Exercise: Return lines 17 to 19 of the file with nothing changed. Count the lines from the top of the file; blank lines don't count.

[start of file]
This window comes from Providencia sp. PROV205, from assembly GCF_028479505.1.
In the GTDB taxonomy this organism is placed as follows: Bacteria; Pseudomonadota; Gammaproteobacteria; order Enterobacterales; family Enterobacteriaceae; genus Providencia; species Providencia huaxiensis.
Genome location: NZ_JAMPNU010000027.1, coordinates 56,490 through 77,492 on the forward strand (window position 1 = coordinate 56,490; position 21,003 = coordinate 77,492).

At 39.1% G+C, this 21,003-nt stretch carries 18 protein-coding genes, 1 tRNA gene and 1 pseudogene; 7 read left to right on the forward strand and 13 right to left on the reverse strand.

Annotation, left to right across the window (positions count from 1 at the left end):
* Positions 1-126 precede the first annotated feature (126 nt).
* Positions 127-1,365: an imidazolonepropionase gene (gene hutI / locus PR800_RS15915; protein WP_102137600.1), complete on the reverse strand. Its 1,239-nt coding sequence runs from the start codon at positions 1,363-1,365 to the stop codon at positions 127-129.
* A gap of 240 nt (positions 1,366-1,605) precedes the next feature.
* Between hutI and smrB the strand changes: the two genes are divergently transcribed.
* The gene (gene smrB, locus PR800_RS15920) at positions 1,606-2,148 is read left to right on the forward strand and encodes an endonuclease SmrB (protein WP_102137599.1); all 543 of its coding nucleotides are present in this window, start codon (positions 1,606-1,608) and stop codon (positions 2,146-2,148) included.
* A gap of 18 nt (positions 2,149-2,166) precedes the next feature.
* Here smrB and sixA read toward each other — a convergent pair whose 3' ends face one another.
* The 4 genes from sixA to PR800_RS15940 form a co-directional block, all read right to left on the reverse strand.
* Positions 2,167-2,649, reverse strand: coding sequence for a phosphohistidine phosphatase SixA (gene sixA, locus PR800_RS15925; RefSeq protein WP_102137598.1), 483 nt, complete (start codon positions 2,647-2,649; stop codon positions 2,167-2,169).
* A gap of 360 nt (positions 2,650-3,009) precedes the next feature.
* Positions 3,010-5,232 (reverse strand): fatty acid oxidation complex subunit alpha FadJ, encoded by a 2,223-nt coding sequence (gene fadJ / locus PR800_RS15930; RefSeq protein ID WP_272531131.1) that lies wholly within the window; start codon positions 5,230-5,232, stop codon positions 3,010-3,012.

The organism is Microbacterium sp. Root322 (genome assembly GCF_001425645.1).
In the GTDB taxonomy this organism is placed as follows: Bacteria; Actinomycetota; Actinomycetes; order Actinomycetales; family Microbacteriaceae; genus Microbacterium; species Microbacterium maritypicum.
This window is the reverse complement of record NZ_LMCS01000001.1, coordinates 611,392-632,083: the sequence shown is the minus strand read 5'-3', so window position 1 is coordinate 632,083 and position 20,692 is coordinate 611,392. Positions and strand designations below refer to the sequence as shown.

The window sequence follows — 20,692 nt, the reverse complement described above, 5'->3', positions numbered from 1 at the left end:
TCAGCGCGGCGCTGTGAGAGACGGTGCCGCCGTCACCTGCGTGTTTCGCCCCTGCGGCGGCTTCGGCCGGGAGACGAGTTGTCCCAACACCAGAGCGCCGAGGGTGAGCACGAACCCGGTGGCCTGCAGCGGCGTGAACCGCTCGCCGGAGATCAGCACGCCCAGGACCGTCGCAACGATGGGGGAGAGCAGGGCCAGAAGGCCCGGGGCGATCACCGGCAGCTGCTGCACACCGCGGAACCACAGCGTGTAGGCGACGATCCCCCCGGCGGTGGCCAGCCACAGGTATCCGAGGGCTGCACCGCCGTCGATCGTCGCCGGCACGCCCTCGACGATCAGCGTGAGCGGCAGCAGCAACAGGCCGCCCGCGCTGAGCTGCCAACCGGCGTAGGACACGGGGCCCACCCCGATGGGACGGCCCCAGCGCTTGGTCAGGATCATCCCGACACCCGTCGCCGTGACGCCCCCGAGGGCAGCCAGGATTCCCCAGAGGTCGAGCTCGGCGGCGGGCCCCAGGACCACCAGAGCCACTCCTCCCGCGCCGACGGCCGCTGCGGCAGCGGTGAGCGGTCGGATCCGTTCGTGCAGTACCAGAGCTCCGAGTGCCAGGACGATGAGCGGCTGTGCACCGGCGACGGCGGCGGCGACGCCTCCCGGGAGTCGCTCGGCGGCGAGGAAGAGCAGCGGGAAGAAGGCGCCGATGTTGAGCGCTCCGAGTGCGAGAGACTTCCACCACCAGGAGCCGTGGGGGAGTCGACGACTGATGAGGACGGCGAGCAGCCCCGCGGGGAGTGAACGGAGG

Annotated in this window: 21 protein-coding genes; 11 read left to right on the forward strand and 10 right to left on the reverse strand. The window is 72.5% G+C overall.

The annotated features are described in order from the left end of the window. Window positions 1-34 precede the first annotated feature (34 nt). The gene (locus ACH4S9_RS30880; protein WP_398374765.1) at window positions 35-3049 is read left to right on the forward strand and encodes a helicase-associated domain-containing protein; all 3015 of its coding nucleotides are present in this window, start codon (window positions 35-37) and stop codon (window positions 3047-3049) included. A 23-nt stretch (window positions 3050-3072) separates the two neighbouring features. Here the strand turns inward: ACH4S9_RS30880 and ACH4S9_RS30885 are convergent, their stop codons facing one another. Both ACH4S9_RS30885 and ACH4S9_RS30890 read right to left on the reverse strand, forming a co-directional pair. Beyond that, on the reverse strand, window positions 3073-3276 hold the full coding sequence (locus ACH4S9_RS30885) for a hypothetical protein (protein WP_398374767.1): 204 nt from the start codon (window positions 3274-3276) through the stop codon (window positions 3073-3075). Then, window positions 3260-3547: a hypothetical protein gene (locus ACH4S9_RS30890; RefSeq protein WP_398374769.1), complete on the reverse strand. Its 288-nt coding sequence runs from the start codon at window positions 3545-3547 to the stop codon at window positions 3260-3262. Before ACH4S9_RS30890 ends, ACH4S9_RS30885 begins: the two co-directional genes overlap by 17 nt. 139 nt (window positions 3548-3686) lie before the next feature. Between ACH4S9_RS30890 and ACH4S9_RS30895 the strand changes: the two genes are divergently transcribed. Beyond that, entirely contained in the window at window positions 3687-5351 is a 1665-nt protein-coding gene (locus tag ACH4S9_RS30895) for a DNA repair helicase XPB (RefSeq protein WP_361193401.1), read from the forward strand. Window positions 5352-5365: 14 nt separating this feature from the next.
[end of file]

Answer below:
The organism is Microbacterium sp. Root322 (genome assembly GCF_001425645.1).
In the GTDB taxonomy this organism is placed as follows: Bacteria; Actinomycetota; Actinomycetes; order Actinomycetales; family Microbacteriaceae; genus Microbacterium; species Microbacterium maritypicum.
This window is the reverse complement of record NZ_LMCS01000001.1, coordinates 611,392-632,083: the sequence shown is the minus strand read 5'-3', so window position 1 is coordinate 632,083 and position 20,692 is coordinate 611,392. Positions and strand designations below refer to the sequence as shown.